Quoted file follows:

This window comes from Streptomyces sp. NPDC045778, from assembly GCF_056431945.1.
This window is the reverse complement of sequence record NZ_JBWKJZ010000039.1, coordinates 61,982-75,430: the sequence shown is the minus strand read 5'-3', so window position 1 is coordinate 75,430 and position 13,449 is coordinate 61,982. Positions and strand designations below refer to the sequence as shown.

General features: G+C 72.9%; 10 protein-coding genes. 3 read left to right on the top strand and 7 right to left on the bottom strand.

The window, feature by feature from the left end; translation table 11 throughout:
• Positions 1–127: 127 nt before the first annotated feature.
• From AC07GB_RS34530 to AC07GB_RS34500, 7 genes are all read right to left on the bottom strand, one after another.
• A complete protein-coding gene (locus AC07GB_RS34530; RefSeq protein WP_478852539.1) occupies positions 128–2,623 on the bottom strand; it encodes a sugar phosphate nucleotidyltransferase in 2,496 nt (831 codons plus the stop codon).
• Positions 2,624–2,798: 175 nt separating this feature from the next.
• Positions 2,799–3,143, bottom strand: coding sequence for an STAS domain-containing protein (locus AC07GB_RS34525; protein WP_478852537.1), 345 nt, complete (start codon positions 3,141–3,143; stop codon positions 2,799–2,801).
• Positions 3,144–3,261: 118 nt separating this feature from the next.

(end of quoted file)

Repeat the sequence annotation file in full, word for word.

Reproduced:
This window comes from Streptomyces sp. NPDC045778, from assembly GCF_056431945.1.
This window is the reverse complement of sequence record NZ_JBWKJZ010000039.1, coordinates 61,982-75,430: the sequence shown is the minus strand read 5'-3', so window position 1 is coordinate 75,430 and position 13,449 is coordinate 61,982. Positions and strand designations below refer to the sequence as shown.

General features: G+C 72.9%; 10 protein-coding genes. 3 read left to right on the top strand and 7 right to left on the bottom strand.

The window, feature by feature from the left end; translation table 11 throughout:
• Positions 1–127: 127 nt before the first annotated feature.
• From AC07GB_RS34530 to AC07GB_RS34500, 7 genes are all read right to left on the bottom strand, one after another.
• A complete protein-coding gene (locus AC07GB_RS34530; RefSeq protein WP_478852539.1) occupies positions 128–2,623 on the bottom strand; it encodes a sugar phosphate nucleotidyltransferase in 2,496 nt (831 codons plus the stop codon).
• Positions 2,624–2,798: 175 nt separating this feature from the next.
• Positions 2,799–3,143, bottom strand: coding sequence for an STAS domain-containing protein (locus AC07GB_RS34525; protein WP_478852537.1), 345 nt, complete (start codon positions 3,141–3,143; stop codon positions 2,799–2,801).
• Positions 3,144–3,261: 118 nt separating this feature from the next.